U.S. Growth Will Lead the Global Economy
Export Development Canada’s (EDC) Assistant Chief Economist and Director of Economic and Political Intelligence Centre, Stuart Bergman, gave a presentation in Denver this morning on the state of the global economy. The bottom line: the recovery is real and it is taking place now.
Undaunted by the recent beat-down in his country’s oil patch, Mr. Bergman’s talk to a room full of Denver oil and gas executives was surprisingly optimistic, even as many in the industry were lamenting the price of WTI dipping at one point below $45 per barrel today. “Relax, it’s going to be okay,” Bergman told the crowd.
The Ontario-based economist said that despite the price of oil, the overall health of the world economy is noticeably improving. Mr. Bergman gave a presentation illustrating the upward trends led by strong economic growth in the United States. He outlined key indicators that signal an economic recovery is underway.
Oil Downturn Temporary
Bergman assured the crowd that the current downtrend that the oil industry is seeing is only temporary. In his group’s view, composite leading indicators (CLI) from the Organization for Economic Cooperation and Development (OECD), pent up demand in the U.S. housing market, increasing consumer confidence, the end of austerity in Europe, the unwinding of central bank monetary policies like quantitative easing (QE) and positive chatter about the economy in the financial sector are signs of an economy on the upswing.
Companies Sitting on Mounds of Cash
Bergman pointed out that companies “are still sitting on mounds of cash— six trillion dollars.” He said that money will start to go toward investment to increase capacity. “The U.S. spare manufacturing capacity is disappearing; U.S. industrial production is on a tear,” Bergman said. “When increasing demand bumps up against a lack of investment, it uses up spare capacity.” Bergman said not only the U.S., but Japan and Europe are starting to invest in rising capacity.
16 Years of Excess Inventory to Work Down
Bergman defined a basic recession as “working down of late cycle inventory.” He said the latest recession came after 16 years of unprecedented growth, leaving 16 years of excess inventory to work down. “You can’t hold an economy down forever; an economy is like a cork held underwater—its tendency is to rise.”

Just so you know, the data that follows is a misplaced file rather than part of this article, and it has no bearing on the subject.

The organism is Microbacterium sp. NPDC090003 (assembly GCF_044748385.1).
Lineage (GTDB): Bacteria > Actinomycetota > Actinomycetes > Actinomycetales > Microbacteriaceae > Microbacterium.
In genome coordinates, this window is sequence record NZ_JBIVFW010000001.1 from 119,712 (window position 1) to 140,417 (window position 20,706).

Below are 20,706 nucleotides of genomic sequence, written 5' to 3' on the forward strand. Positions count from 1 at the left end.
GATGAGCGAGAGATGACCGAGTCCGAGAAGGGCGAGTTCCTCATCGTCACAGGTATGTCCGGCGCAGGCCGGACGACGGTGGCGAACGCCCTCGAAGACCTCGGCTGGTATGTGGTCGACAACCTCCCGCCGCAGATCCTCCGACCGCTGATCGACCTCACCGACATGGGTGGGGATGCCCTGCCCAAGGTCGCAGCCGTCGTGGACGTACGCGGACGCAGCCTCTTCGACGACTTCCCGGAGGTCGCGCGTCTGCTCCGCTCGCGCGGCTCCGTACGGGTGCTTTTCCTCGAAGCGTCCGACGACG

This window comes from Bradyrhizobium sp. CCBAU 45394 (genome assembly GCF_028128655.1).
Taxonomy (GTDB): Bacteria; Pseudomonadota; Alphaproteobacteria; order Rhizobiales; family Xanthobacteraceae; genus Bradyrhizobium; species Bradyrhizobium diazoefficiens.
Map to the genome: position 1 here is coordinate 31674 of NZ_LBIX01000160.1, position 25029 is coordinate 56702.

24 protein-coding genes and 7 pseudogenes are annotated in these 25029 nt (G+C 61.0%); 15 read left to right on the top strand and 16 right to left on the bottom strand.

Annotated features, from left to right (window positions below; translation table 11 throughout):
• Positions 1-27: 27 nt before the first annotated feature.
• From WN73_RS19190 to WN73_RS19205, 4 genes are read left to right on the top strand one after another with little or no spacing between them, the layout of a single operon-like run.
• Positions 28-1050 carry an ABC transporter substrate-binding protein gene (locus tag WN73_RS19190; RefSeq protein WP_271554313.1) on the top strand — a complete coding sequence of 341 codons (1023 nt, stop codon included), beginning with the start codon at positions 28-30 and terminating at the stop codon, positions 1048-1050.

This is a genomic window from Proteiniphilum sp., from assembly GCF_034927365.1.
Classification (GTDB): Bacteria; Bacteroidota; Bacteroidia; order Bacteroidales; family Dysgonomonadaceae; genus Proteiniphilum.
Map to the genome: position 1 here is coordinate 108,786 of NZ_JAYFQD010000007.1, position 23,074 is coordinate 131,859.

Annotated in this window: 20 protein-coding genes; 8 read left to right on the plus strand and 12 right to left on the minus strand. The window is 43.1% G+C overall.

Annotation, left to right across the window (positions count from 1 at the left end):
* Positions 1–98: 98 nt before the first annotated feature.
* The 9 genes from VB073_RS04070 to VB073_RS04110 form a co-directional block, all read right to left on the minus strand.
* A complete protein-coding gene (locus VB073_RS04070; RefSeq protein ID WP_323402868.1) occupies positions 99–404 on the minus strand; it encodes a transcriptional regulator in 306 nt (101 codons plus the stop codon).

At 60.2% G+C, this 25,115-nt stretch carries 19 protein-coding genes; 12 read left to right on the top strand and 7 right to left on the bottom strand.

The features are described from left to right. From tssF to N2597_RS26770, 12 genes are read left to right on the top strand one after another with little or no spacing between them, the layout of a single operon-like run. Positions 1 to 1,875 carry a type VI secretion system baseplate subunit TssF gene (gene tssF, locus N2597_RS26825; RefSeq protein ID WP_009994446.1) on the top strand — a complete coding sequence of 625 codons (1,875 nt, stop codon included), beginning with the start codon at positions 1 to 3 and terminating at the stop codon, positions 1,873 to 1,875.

Housing Starts Point to Economic Growth
Bergman said the best measure of real growth is the U.S. housing market, which has seen a 40% increase in housing starts. “Housing drives demand: people need stuff to put in their houses; more manufacturing is required which leads to jobs, which leads to more hiring, which leads to more people with money in their hands.” Bergman pointed out that during the recession housing starts sank to levels below the number needed to service baseline population growth, but that’s no longer the case.
Bergman said the U.S. housing market has recovered back to the number of houses built per annum at 1.3 million, meeting the approximate growth in population per annum. “The inventories that were built up at the housing market’s peak before the 2008 crash have been worked off, allowing the industry to grow again.” Bergman said this trend would hold true for most sectors of the economy, but that the picture painted by the U.S. housing market was especially telling.
Cash is King
When you go into a downturn, the “Cash is King” mentality sets in, Bergman said. “After the 2008 financial crisis hit, businesses started hoarding cash, tearing up contracts they worked hard to get and laying off people they wanted working for them in order to protect their cash.” Bergman said companies were sitting on $9 trillion in cash with nowhere to invest it. “CEOs told CFOs our shareholders want to see yield.” So companies began putting their cash into riskier investments in order to generate any visible return, but at increasing levels of risk—carry trade, the stock market, commodities, risky emerging market paper. But now that money is starting to move back. “Business and governments are going to have to invest,” Bergman said.
Mr. Bergman said that EDC upgraded its U.S. GDP forecast to 3.6%. The unwinding of monetary policies like QE, which essentially took money for growth off the table, will allow economies to grow moving forward. All of that, combined with “chatter” in the financial sector, has led Mr. Bergman and EDC to champion an optimistic outlook for the health of the world economy moving forward. The chatter is evidenced in part by the latest Gallup poll, in which 50% of Americans believe the economy is on the rise – the highest number since the start of The Great Recession.
Downside Risks in the Forecast
Bergman said the downside risks include (1) heightened geopolitical risk, (2) unwinding QE and (3) geographic risk differentiation. “Brazil is struggling, India has infrastructure risk, Russia is obvious, Indonesia is a concern, and China is highly leveraged,” Bergman said. “Any growth in China GDP above 5% is going to be debt-fueled,” Bergman said, “which I believe is unsustainable. The shine is coming off the halo of the emerging markets.”
What’s the Bottom for Oil?
Although Mr. Bergman lacked the crystal ball everyone hoped he might have had to predict where the floor for oil prices might be, he did think that it would be set by the Saudis. “We have a ceiling because of shale, and now we’re finding the floor with the Saudis,” he said.
Good News for the Economy Ahead
“The return of momentum to U.S. growth will lead Europe and the rest of the world. We really do see things turning around led by a strong U.S. economy,” Bergman repeated. “The next two years will be extremely exciting and rewarding for those companies who invest in opportunities for growth,” Bergman said in closing.
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